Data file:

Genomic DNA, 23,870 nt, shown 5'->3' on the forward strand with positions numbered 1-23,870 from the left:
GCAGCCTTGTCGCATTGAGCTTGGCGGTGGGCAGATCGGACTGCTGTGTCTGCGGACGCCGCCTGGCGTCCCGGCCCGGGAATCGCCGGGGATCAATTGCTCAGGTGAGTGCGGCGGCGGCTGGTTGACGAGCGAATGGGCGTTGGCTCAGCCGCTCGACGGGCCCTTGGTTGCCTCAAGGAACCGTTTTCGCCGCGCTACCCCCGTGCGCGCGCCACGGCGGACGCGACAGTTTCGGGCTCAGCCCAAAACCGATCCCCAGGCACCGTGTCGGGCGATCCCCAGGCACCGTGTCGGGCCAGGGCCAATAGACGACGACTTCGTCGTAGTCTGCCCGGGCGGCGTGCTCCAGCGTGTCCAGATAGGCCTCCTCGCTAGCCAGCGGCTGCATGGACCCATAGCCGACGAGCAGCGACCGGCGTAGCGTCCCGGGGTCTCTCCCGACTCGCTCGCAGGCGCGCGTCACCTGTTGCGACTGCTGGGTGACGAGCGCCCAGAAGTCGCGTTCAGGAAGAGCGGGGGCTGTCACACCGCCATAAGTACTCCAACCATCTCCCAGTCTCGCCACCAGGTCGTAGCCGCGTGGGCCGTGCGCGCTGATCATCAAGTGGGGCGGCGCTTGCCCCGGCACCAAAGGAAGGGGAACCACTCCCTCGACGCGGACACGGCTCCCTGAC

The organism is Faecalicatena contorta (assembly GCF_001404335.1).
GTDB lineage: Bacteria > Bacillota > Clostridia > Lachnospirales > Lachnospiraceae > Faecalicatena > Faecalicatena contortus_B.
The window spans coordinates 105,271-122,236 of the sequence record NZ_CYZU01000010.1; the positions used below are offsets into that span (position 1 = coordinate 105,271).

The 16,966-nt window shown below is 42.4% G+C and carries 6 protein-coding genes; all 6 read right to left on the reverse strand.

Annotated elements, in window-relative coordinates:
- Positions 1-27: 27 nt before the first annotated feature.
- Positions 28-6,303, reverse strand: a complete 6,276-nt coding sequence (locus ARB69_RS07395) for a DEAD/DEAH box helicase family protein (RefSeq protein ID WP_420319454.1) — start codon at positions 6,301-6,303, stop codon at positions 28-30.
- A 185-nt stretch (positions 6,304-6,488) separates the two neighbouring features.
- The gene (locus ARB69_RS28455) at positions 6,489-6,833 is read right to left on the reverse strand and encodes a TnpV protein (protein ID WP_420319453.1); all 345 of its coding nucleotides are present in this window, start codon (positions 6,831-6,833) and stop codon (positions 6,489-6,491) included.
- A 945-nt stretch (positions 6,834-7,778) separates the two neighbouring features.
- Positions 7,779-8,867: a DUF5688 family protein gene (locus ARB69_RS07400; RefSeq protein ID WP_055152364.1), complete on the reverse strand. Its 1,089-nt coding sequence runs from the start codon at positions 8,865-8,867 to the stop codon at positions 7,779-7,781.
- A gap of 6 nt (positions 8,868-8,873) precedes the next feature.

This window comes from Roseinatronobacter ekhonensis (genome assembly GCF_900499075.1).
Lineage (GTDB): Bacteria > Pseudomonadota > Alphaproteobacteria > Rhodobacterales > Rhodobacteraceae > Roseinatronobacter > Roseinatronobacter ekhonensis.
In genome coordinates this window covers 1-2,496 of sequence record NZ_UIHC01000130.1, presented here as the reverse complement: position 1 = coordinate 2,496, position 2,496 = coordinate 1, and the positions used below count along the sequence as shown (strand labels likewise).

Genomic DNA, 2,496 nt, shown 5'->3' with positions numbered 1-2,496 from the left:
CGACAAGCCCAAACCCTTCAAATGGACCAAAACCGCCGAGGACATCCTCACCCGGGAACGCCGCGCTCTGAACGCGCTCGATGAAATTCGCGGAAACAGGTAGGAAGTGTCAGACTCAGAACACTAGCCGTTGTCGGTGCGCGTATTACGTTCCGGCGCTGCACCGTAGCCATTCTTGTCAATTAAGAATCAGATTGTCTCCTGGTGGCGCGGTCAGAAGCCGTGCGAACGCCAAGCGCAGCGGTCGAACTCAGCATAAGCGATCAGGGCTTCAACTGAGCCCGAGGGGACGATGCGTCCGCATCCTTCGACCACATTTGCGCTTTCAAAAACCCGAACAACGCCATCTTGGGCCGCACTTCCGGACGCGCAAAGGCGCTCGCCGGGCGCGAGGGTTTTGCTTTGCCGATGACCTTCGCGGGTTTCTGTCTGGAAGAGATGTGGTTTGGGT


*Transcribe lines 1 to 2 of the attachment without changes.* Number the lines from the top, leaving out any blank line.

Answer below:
Genomic DNA, 23,870 nt, shown 5'->3' on the forward strand with positions numbered 1-23,870 from the left:
GCAGCCTTGTCGCATTGAGCTTGGCGGTGGGCAGATCGGACTGCTGTGTCTGCGGACGCCGCCTGGCGTCCCGGCCCGGGAATCGCCGGGGATCAATTGCTCAGGTGAGTGCGGCGGCGGCTGGTTGACGAGCGAATGGGCGTTGGCTCAGCCGCTCGACGGGCCCTTGGTTGCCTCAAGGAACCGTTTTCGCCGCGCTACCCCCGTGCGCGCGCCACGGCGGACGCGACAGTTTCGGGCTCAGCCCAAAACCGATCCCCAGGCACCGTGTCGGGCGATCCCCAGGCACCGTGTCGGGCCAGGGCCAATAGACGACGACTTCGTCGTAGTCTGCCCGGGCGGCGTGCTCCAGCGTGTCCAGATAGGCCTCCTCGCTAGCCAGCGGCTGCATGGACCCATAGCCGACGAGCAGCGACCGGCGTAGCGTCCCGGGGTCTCTCCCGACTCGCTCGCAGGCGCGCGTCACCTGTTGCGACTGCTGGGTGACGAGCGCCCAGAAGTCGCGTTCAGGAAGAGCGGGGGCTGTCACACCGCCATAAGTACTCCAACCATCTCCCAGTCTCGCCACCAGGTCGTAGCCGCGTGGGCCGTGCGCGCTGATCATCAAGTGGGGCGGCGCTTGCCCCGGCACCAAAGGAAGGGGAACCACTCCCTCGACGCGGACACGGCTCCCTGAC